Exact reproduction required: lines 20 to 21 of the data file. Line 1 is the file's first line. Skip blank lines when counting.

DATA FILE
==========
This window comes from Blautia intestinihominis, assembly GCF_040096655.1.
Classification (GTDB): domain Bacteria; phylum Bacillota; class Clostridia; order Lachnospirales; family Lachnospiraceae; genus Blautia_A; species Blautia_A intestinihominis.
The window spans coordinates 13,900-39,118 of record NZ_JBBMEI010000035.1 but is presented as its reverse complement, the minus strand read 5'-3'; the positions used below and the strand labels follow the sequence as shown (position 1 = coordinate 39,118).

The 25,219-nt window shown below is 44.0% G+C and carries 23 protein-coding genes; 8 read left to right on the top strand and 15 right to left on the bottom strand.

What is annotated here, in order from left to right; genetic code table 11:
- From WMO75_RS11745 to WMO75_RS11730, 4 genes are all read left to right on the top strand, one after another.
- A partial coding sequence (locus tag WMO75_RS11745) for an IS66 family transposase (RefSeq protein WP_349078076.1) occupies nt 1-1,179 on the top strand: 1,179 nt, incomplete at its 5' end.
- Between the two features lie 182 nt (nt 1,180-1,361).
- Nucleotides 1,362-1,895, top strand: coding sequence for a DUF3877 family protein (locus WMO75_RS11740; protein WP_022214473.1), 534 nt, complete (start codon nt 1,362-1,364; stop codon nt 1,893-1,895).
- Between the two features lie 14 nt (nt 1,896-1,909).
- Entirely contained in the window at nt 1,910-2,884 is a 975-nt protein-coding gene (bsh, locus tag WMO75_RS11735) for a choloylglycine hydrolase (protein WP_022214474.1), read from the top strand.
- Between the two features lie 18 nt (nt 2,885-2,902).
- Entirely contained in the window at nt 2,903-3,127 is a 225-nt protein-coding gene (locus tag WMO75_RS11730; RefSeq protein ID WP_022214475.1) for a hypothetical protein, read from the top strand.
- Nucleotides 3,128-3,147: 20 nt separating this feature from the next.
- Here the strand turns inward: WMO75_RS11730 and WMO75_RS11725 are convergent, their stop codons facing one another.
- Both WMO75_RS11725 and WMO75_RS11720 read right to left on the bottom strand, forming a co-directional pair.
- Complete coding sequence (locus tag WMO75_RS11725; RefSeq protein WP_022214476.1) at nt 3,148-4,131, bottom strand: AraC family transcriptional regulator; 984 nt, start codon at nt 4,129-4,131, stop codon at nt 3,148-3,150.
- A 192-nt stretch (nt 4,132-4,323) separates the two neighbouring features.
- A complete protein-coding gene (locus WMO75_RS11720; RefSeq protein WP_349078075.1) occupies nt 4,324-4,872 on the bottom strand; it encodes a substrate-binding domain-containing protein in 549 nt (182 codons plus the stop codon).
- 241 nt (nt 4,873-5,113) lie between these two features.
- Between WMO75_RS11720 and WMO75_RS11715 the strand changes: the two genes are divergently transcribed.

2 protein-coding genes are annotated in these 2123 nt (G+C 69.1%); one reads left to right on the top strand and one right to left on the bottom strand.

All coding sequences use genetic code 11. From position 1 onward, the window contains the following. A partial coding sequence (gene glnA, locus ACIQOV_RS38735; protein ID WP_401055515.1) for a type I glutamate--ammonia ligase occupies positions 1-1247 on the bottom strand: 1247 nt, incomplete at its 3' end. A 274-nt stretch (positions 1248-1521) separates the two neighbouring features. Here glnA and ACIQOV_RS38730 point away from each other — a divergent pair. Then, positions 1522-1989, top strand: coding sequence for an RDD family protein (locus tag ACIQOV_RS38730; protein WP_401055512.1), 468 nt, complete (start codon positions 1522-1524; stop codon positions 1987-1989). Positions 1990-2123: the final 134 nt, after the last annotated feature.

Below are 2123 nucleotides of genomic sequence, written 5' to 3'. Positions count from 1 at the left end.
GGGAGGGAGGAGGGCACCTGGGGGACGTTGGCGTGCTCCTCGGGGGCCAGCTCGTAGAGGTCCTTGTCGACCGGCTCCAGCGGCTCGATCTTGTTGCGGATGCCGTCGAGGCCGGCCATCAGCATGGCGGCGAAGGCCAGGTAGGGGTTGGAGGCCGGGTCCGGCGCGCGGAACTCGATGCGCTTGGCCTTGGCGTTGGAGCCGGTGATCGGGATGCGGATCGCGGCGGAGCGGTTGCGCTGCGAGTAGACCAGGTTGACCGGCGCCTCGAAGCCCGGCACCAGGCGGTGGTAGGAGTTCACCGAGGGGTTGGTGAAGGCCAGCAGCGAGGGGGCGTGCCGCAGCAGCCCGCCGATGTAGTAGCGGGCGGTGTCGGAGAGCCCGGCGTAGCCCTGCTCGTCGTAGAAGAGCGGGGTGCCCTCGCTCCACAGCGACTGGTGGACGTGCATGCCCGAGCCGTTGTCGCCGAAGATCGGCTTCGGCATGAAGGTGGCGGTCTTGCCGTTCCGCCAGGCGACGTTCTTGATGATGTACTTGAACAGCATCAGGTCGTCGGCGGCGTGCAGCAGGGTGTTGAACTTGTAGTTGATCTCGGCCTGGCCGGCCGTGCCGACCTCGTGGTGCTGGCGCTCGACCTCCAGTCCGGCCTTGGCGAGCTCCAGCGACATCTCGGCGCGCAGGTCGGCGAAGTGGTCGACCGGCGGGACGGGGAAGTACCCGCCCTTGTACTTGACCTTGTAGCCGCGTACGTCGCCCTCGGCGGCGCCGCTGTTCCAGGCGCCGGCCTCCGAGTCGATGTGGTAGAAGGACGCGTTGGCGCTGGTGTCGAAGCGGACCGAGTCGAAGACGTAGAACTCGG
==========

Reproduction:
- 241 nt (nt 4,873-5,113) lie between these two features.
- Between WMO75_RS11720 and WMO75_RS11715 the strand changes: the two genes are divergently transcribed.